Bilingual stop sign showcases U.S.-Japan partnership

Nobuhiro Izumida, the Misawa City Police Station Chief shake hands with U.S. Air Force Maj. Patrick C. Gordon, the 35th Security Forces Squadron commander, after installing the first bi-lingual stop sign at an intersection in Misawa City, Japan, Feb. 15, 2018. While practically was the main objective in installing a bi-lingual stop sign, it can also be described as a great gesture of acceptance by the local community. (U.S. Air Force photo by Airman 1st Class Collette Brooks)

Nobuhiro Izumida, left, the Misawa City Police Station Chief shakes hands with U.S. Air Force Maj. Patrick C. Gordon, right, the 35th Security Forces Squadron commander, after installing the first bilingual stop sign at an intersection in Misawa City, Japan, Feb. 15, 2018. While practically was the main objective in installing a bilingual stop sign, it can also be described as a great gesture of acceptance by the local community. (U.S. Air Force photo by Airman 1st Class Collette Brooks)

A Misawa City Police officer installs a stop sign at an intersection in Misawa City, Japan, Feb. 15, 2018. The installation of a bi-lingual stop signs is not only beneficial to driver safety but is a quick process that takes less than five minutes to complete. (U.S. Air Force photo by Airman 1st Class Collette Brooks)

A Misawa City Police officer installs a stop sign at an intersection in Misawa City, Japan, Feb. 15, 2018. The installation of a bilingual stop sign is not only beneficial to driver safety but demonstrates the strong ties between the local community and the U.S. Air Force base. (U.S. Air Force photo by Airman 1st Class Collette Brooks)

U.S. Air Force Maj. Patrick C. Gordon, left, the 35th Security Forces Squadron commander, a Misawa City Police officer, center, and Nobuhiro Izumida, right, the Misawa City Police Station Chief, engage in conversation prior to installing the first bi-lingual stop sign at an intersection in Misawa City, Japan, Feb. 15, 2018. The bi-lingual stop signs may assist guests traveling here for the 2020 Olympics in Tokyo. (U.S. Air Force photo by Airman 1st Class Collette Brooks)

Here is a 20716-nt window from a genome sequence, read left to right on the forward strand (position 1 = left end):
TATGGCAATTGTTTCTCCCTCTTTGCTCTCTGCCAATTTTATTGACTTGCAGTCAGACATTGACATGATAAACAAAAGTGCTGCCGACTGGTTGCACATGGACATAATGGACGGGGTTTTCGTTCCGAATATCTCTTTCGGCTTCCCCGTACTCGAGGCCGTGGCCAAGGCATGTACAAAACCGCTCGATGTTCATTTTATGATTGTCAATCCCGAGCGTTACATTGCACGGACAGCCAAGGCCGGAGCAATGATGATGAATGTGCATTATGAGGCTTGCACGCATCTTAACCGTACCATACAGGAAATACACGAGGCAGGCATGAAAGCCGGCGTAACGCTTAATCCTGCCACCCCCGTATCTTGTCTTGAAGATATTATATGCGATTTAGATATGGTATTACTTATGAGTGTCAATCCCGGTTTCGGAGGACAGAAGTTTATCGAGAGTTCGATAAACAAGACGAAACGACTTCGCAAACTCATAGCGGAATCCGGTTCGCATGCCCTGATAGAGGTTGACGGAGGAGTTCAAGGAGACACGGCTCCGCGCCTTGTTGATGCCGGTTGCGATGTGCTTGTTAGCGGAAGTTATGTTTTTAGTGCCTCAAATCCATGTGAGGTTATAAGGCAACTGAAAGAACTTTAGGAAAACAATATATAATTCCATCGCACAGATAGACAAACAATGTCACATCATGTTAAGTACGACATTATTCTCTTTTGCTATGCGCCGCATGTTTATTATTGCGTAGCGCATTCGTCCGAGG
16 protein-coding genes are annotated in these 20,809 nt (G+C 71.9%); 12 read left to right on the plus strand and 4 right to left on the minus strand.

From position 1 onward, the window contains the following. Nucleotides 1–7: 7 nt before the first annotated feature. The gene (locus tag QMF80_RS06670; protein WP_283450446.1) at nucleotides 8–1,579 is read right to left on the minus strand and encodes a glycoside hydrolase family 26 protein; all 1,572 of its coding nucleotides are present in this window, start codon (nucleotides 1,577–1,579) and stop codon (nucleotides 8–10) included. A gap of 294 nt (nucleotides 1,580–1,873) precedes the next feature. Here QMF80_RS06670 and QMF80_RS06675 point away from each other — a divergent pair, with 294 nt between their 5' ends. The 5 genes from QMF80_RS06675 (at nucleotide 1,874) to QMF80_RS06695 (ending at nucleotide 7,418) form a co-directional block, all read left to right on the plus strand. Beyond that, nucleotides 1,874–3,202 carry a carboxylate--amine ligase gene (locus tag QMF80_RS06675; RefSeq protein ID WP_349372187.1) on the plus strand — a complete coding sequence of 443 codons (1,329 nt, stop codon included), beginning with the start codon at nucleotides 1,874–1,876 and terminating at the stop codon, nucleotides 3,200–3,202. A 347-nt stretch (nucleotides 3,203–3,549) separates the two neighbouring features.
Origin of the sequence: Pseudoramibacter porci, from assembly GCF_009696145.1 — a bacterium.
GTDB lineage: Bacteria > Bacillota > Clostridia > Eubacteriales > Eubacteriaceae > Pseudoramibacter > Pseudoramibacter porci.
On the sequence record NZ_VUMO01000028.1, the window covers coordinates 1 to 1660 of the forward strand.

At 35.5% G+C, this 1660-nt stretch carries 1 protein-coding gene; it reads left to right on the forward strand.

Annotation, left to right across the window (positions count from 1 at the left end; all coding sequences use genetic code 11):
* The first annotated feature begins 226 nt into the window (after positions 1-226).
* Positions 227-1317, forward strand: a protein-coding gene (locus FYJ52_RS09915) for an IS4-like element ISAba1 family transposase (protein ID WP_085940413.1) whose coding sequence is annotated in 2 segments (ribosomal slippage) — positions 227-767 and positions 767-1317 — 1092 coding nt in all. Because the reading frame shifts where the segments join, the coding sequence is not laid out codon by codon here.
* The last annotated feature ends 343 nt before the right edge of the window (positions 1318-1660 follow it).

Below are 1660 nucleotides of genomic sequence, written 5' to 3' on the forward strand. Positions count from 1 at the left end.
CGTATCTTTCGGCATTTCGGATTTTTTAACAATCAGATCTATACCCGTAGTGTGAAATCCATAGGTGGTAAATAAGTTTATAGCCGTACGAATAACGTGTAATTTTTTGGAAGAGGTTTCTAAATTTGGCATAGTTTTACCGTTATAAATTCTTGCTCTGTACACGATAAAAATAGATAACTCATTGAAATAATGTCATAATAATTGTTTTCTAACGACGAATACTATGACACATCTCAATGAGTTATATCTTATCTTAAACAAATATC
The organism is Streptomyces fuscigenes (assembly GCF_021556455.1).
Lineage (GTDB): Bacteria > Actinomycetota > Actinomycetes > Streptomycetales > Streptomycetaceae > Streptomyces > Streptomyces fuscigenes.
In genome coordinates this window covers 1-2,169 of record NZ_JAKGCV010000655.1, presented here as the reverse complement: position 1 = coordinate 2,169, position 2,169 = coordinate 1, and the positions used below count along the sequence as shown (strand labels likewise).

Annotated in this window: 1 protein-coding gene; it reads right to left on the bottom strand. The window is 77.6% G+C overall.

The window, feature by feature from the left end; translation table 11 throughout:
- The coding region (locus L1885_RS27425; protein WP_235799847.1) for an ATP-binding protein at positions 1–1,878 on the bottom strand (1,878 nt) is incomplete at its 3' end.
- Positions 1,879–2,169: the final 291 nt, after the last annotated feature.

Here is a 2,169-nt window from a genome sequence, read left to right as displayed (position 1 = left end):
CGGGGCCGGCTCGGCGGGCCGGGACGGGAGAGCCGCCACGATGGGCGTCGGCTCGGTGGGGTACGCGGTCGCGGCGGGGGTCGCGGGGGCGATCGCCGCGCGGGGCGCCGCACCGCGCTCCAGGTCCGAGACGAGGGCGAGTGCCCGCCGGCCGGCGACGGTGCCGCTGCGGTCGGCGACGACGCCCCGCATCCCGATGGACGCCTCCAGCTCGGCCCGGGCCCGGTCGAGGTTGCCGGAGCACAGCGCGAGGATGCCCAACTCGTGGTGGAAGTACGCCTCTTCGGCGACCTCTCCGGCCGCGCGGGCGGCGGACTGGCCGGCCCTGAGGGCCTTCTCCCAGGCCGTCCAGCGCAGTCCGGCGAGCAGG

U.S. Air Force Maj. Patrick C. Gordon, left, the 35th Security Forces Squadron commander, a Misawa City Police officer, center, and Nobuhiro Izumida, right, the Misawa City Police Station Chief, engage in conversation prior to installing the first bilingual stop sign at an intersection in Misawa City, Japan, Feb. 15, 2018. The bilingual stop signs may assist guests traveling here for the 2020 Olympics in Tokyo. (U.S. Air Force photo by Airman 1st Class Collette Brooks)

MISAWA CITY, Japan. -- Misawa City police installed a new Japanese-English stop sign at an intersection near Misawa Air Base, Feb. 15, 2018.

This intersection has seen a few changes in stop signs since the base's early days, but the reason behind this change is especially pertinent in the midst of the 2018 Olympic games. From 1950 to 1963, the octagon-shaped sign displayed both Japanese and English writing on it. In 1963, the sign transformed into an upside down triangle with only Japanese writing. In 2018, the stop sign maintains its shape but reverts back to showing both languages.

The sudden change is an effort to make the sign more recognizable to tourists traveling through Misawa. As the world has had its eyes turned toward the Republic of Korea during the ongoing Olympic games, Japan is already looking toward its future role as the 2020 Olympics host. With the number of spectators projected to attend and travel throughout the country during this time, the Japanese decided a bilingual stop sign would be helpful to visiting guests.

“These signs are being purchased in preparation for the 2020 Tokyo games,” said U.S. Air Force Maj. Patrick C. Gordon, the 35th Security Forces Squadron commander. “We’re improving the understandability of local traffic regulations for foreign nationals, and Misawa gets to be one of the first districts.”

The bilingual stop sign is not only practical for tourists but showcases the combined efforts and close ties between local U.S. and Japan agencies.

“This is a great gesture of acceptance by the local community,” said Gordon. “For the Misawa police to install a sign with a foreign language shows their willingness to be friends and partners. This also aids in a better understanding of what the safety regulations are at intersections.”

While the new stop sign offers many safety benefits, it also helps newcomers who aren’t familiar with the native language here acclimate to their surroundings a little easier.

“A driver who doesn’t read Japanese would be able to read these new signs,” said Nobuhiro Izumida, the Misawa City Police Station Chief. “I believe the new stop signs will help prevent accidents from occurring.”

Izumida has not only issued new stop signs to be installed to prevent traffic accidents but as a friendly reminder of what their stop sign means.

“The stop sign serves as a reminder to new personnel that we are in a different country and not all traffic signs are the same,” U.S. Air Force said Tech. Sgt. Thomas Valenzuela, the 35th Security Forces Squadron police services NCO in charge. “They serve as a reminder of what Japanese stop signs look like. This might help individuals remember when they are traveling throughout Japan.

Although safety while driving is important, building long-lasting relationships is key for a successful community.

“Our working relationship with the Misawa police is just phenomenal,” said Gordon. “They partner with us on any and every aspect of community safety possible. It’s a great pleasure to work in a community like this. We owe it all to our counterparts and appreciate what they are doing with their own time and budget to support us as a community."